March 6: Today in Christian History

March 6: Today in Christian History

March 6, 766

Death of Chrodegang, an eminent French bishop who had labored to bring the French liturgy into conformity with the Roman Catholic; had promoted Gregorian chant; restored and founded churches, abbeys, and other religious institutions; elevated the standard of learning among the clergy; urged use of the Benedictine Rule by monks; and encouraged Pepin (king of the Franks) to protect Rome.

March 6, 1447

Tommaso Parentucelli is elected pope, and takes the name Nicholas V. Nicholas, a great lover of literature and the arts, will exert much effort to improve Rome as a fitting home for a great Christian civilization. He will grant a charter for the University of Glasgow, Scotland. His Concordat of Vienna will secure the papacy the right to control benefices and sees.

March 6, 1609

Philip III, King of Spain, issues the Cedula Magna (Great Decree) that says Indians should be as free as Spaniards. Under this and other decrees, Jesuits work among the Indians of Brazil and Paraguay to protect and train Indians.

March 6, 1642

Pope Urban VIII forbids the reading of Augustinus, a Jansenist book.

March 6, 1830

The New York Evangelist is founded with the assistance of Charles G. Finney for the express purpose of representing revival interests and will soon command a large circulation.

March 6, 1883

Death in Oslo of Norwegian editor and hymnwriter, Elevine Heede. Altogether she had written or translated more than two hundred hymns.

March 6, 1901

Amy Carmichael, serving as a missionary in India, shelters her first temple runaway, a young girl dedicated to the Hindu gods and forced into prostitution to earn money for the priests.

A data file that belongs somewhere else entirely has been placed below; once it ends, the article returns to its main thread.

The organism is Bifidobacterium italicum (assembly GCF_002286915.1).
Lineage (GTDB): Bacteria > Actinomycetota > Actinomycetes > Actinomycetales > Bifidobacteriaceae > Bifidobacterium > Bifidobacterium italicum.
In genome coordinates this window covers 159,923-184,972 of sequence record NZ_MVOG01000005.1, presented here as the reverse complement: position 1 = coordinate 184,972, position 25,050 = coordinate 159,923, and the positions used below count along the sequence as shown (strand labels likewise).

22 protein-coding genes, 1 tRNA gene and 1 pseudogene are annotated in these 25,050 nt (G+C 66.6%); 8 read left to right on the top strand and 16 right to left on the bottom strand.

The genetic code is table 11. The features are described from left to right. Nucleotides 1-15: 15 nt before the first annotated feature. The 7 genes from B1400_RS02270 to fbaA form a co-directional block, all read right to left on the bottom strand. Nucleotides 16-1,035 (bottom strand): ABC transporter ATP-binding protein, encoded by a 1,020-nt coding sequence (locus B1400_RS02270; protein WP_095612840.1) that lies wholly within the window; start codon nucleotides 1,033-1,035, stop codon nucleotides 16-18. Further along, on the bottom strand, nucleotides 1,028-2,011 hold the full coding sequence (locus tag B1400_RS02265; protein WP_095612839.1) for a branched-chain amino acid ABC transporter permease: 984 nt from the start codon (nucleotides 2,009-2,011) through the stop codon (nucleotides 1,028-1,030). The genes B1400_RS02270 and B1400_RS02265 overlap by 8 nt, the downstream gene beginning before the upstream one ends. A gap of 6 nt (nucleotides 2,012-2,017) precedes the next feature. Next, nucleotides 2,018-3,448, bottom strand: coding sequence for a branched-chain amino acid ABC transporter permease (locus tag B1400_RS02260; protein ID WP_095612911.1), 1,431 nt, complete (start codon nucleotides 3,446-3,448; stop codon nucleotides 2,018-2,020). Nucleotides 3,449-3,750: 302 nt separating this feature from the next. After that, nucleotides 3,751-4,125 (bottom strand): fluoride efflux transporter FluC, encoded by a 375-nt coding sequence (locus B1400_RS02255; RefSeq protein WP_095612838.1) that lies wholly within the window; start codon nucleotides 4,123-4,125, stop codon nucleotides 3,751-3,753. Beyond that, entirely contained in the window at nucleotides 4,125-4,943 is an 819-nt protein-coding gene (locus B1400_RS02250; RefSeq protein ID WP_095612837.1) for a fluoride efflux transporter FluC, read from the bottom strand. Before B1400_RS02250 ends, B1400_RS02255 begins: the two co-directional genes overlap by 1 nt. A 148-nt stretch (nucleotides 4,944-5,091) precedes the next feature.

March 6, 1903

Death at Battle Creek, Michigan, of Uriah Smith, a prominent author, pastor, educator, and editor in the early Seventh-day Adventist Church. He wrote Thoughts on Daniel and the Revelation that represents their prophetic views, edited their Review and Herald, and helped found Battle Creek College, where he taught Bible classes. Some of his writings included anti-trinitarian views.

March 6, 1916

Russians slaughter the Turkish 3rd Army, giving no quarter to the men held responsible for the recent massacre of Armenian Christians.

March 6, 1919

Death in Peoria, Illinois, of hymnwriter Julia Harriette Johnston who had directed a Presbyterian Sunday school for forty years and written a book of missionary lives. Her best-known hymn was the popular “Grace Greater than Our Sin.”

March 6, 1933

Death in Massachusetts of Christian educator and hymnwriter Amos R. Wells, editor of Peloubet’s Notes for the International Sunday School Lessons and editorial secretary for the United Society of Christian Endeavor.

March 6, 1984

Death of Lutheran pastor Martin Niemoller, a founder of Germany’s Confessing Church and an opponent of the Nazis, who imprisoned him for many years.

March 6, 1993

Death in Ghana of Solomon Enoch Yaw Opam, a Seventh Day Adventist leader, who had rejected kingship when his people tried to force him to assume the throne. He said “My kingdom is not of this earth.” He had been a pastor, educator, translator, and evangelist among his people.

March 6, 2015

Opening day of The Oromo Theologians’ Forum is held in Oslo, Norway, and seeks ways for displaced Ethiopians to effectively share the gospel in Europe.



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